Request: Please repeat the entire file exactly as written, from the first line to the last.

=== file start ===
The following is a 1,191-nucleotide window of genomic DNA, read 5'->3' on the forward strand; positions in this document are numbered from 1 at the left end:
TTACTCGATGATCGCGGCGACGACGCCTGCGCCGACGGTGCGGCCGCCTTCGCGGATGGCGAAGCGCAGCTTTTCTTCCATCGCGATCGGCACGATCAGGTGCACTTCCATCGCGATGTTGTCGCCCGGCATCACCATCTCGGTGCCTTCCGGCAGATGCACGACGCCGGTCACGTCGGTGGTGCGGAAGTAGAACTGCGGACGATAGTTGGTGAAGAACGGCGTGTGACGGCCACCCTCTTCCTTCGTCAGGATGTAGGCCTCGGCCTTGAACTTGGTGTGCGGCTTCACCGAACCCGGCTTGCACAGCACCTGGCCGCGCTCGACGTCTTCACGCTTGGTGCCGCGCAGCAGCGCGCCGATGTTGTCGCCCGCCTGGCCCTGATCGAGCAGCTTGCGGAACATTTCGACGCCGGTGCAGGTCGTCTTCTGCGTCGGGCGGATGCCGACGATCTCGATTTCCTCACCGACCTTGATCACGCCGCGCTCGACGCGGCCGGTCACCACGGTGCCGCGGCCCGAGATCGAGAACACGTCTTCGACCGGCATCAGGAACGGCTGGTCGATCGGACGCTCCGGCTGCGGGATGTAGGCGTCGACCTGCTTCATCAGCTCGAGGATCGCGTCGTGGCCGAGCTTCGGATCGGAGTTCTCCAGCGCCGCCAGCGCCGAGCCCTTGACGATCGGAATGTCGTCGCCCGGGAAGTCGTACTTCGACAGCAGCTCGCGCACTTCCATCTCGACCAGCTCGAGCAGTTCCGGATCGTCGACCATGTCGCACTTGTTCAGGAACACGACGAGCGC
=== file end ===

The following is a 1,191-nucleotide window of genomic DNA, read 5'->3' on the forward strand; positions in this document are numbered from 1 at the left end:
TTACTCGATGATCGCGGCGACGACGCCTGCGCCGACGGTGCGGCCGCCTTCGCGGATGGCGAAGCGCAGCTTTTCTTCCATCGCGATCGGCACGATCAGGTGCACTTCCATCGCGATGTTGTCGCCCGGCATCACCATCTCGGTGCCTTCCGGCAGATGCACGACGCCGGTCACGTCGGTGGTGCGGAAGTAGAACTGCGGACGATAGTTGGTGAAGAACGGCGTGTGACGGCCACCCTCTTCCTTCGTCAGGATGTAGGCCTCGGCCTTGAACTTGGTGTGCGGCTTCACCGAACCCGGCTTGCACAGCACCTGGCCGCGCTCGACGTCTTCACGCTTGGTGCCGCGCAGCAGCGCGCCGATGTTGTCGCCCGCCTGGCCCTGATCGAGCAGCTTGCGGAACATTTCGACGCCGGTGCAGGTCGTCTTCTGCGTCGGGCGGATGCCGACGATCTCGATTTCCTCACCGACCTTGATCACGCCGCGCTCGACGCGGCCGGTCACCACGGTGCCGCGGCCCGAGATCGAGAACACGTCTTCGACCGGCATCAGGAACGGCTGGTCGATCGGACGCTCCGGCTGCGGGATGTAGGCGTCGACCTGCTTCATCAGCTCGAGGATCGCGTCGTGGCCGAGCTTCGGATCGGAGTTCTCCAGCGCCGCCAGCGCCGAGCCCTTGACGATCGGAATGTCGTCGCCCGGGAAGTCGTACTTCGACAGCAGCTCGCGCACTTCCATCTCGACCAGCTCGAGCAGTTCCGGATCGTCGACCATGTCGCACTTGTTCAGGAACACGACGAGCGC